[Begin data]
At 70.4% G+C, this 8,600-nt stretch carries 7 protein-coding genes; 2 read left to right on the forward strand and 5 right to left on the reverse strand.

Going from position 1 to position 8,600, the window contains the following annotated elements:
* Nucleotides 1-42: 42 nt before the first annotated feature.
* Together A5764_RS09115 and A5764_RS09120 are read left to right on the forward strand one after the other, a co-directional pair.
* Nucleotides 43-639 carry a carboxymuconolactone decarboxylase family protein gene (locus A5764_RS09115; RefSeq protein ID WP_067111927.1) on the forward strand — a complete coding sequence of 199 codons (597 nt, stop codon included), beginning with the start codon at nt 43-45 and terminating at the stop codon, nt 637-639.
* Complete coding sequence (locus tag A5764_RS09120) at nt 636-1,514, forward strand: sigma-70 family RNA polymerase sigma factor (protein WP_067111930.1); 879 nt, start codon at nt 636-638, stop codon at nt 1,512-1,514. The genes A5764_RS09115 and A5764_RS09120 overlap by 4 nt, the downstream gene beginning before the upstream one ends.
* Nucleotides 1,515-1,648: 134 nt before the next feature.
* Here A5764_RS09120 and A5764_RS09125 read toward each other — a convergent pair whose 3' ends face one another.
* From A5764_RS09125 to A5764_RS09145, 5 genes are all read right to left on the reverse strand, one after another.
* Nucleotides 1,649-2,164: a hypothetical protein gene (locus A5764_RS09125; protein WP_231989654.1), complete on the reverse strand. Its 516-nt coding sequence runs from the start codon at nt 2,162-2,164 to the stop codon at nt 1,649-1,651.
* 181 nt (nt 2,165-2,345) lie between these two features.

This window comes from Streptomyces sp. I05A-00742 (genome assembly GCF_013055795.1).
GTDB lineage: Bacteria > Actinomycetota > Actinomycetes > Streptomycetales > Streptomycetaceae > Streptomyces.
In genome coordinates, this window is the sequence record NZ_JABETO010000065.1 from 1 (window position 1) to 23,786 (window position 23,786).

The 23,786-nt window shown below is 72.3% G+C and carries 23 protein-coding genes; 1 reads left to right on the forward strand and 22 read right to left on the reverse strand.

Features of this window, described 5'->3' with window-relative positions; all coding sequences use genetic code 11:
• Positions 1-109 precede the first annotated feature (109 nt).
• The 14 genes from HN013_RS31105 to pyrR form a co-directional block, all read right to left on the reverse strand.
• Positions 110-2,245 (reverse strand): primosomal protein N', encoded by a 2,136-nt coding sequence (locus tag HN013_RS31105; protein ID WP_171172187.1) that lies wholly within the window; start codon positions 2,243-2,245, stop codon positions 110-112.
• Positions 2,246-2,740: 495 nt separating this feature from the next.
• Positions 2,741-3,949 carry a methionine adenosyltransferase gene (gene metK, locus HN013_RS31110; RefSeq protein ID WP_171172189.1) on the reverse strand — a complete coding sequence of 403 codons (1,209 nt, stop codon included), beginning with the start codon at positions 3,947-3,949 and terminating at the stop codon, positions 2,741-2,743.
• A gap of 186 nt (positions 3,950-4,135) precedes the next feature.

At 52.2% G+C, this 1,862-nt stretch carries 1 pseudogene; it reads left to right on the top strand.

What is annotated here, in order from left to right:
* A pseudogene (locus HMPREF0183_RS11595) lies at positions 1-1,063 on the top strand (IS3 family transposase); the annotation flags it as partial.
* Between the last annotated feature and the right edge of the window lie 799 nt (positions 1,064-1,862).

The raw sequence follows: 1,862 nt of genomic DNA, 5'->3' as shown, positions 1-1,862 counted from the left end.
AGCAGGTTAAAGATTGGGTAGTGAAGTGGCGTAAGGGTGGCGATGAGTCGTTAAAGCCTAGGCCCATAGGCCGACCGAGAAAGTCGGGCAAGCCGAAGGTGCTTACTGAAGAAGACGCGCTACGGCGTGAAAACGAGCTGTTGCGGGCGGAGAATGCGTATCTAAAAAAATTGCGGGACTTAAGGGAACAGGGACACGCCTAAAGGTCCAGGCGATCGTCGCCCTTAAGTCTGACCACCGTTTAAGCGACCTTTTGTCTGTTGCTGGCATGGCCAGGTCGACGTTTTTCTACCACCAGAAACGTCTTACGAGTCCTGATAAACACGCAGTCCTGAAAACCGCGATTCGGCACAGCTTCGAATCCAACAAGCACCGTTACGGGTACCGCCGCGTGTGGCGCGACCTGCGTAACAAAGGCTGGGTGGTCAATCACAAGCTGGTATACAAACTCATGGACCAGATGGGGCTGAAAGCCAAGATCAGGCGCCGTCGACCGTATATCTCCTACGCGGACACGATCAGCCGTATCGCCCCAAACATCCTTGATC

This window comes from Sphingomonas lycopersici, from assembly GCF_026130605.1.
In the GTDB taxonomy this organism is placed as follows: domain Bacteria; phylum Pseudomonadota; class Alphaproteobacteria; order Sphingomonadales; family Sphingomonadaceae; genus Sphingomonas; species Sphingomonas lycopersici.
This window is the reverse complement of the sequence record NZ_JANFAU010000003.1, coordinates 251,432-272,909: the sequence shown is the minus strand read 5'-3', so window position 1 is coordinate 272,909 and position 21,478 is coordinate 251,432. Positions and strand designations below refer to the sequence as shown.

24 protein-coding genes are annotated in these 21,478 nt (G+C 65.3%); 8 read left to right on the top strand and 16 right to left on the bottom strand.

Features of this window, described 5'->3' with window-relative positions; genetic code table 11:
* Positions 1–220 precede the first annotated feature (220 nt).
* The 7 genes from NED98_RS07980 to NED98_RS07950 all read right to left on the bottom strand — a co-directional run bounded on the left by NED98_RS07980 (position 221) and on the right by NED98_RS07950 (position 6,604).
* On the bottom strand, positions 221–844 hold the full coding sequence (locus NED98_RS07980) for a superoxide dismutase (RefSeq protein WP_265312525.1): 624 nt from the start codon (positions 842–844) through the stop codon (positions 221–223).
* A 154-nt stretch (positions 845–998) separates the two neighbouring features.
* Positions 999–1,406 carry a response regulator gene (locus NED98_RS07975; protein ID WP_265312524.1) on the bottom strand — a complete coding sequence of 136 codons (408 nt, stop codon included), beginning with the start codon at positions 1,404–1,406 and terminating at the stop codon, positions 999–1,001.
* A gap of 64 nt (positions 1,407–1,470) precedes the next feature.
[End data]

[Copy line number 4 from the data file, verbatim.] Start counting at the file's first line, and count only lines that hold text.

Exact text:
* Together A5764_RS09115 and A5764_RS09120 are read left to right on the forward strand one after the other, a co-directional pair.